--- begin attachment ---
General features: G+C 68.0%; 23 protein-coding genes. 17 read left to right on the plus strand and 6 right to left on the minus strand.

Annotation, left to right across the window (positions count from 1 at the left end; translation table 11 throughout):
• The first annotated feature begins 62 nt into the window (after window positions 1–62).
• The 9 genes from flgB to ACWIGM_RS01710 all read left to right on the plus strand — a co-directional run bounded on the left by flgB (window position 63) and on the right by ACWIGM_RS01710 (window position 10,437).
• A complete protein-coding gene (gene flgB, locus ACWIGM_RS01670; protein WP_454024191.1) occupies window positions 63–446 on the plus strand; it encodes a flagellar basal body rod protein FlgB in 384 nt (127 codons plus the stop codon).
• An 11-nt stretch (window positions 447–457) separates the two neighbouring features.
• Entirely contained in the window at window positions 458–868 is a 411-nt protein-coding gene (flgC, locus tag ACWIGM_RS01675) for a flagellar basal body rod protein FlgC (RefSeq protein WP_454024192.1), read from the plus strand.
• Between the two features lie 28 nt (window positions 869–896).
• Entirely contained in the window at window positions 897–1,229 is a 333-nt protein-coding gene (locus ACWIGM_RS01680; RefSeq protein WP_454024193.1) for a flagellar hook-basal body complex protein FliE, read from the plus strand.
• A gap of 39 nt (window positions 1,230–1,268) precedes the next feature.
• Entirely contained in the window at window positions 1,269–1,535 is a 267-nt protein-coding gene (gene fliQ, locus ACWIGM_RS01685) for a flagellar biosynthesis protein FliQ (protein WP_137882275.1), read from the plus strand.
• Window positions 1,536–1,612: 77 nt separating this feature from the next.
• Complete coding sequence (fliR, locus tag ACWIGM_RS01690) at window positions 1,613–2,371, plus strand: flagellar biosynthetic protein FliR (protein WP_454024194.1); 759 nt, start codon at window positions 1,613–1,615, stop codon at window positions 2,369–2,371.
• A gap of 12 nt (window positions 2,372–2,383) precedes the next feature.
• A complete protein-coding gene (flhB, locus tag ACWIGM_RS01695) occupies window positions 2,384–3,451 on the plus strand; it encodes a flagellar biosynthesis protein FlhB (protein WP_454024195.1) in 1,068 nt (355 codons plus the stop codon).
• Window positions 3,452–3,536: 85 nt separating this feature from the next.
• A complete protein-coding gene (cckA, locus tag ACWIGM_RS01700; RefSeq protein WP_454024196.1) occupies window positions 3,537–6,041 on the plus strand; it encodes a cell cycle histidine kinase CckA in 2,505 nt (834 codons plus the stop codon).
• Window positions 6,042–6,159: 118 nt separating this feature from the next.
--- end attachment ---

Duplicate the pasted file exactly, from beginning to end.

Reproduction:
General features: G+C 68.0%; 23 protein-coding genes. 17 read left to right on the plus strand and 6 right to left on the minus strand.

Annotation, left to right across the window (positions count from 1 at the left end; translation table 11 throughout):
• The first annotated feature begins 62 nt into the window (after window positions 1–62).
• The 9 genes from flgB to ACWIGM_RS01710 all read left to right on the plus strand — a co-directional run bounded on the left by flgB (window position 63) and on the right by ACWIGM_RS01710 (window position 10,437).
• A complete protein-coding gene (gene flgB, locus ACWIGM_RS01670; protein WP_454024191.1) occupies window positions 63–446 on the plus strand; it encodes a flagellar basal body rod protein FlgB in 384 nt (127 codons plus the stop codon).
• An 11-nt stretch (window positions 447–457) separates the two neighbouring features.
• Entirely contained in the window at window positions 458–868 is a 411-nt protein-coding gene (flgC, locus tag ACWIGM_RS01675) for a flagellar basal body rod protein FlgC (RefSeq protein WP_454024192.1), read from the plus strand.
• Between the two features lie 28 nt (window positions 869–896).
• Entirely contained in the window at window positions 897–1,229 is a 333-nt protein-coding gene (locus ACWIGM_RS01680; RefSeq protein WP_454024193.1) for a flagellar hook-basal body complex protein FliE, read from the plus strand.
• A gap of 39 nt (window positions 1,230–1,268) precedes the next feature.
• Entirely contained in the window at window positions 1,269–1,535 is a 267-nt protein-coding gene (gene fliQ, locus ACWIGM_RS01685) for a flagellar biosynthesis protein FliQ (protein WP_137882275.1), read from the plus strand.
• Window positions 1,536–1,612: 77 nt separating this feature from the next.
• Complete coding sequence (fliR, locus tag ACWIGM_RS01690) at window positions 1,613–2,371, plus strand: flagellar biosynthetic protein FliR (protein WP_454024194.1); 759 nt, start codon at window positions 1,613–1,615, stop codon at window positions 2,369–2,371.
• A gap of 12 nt (window positions 2,372–2,383) precedes the next feature.
• A complete protein-coding gene (flhB, locus tag ACWIGM_RS01695) occupies window positions 2,384–3,451 on the plus strand; it encodes a flagellar biosynthesis protein FlhB (protein WP_454024195.1) in 1,068 nt (355 codons plus the stop codon).
• Window positions 3,452–3,536: 85 nt separating this feature from the next.
• A complete protein-coding gene (cckA, locus tag ACWIGM_RS01700; RefSeq protein WP_454024196.1) occupies window positions 3,537–6,041 on the plus strand; it encodes a cell cycle histidine kinase CckA in 2,505 nt (834 codons plus the stop codon).
• Window positions 6,042–6,159: 118 nt separating this feature from the next.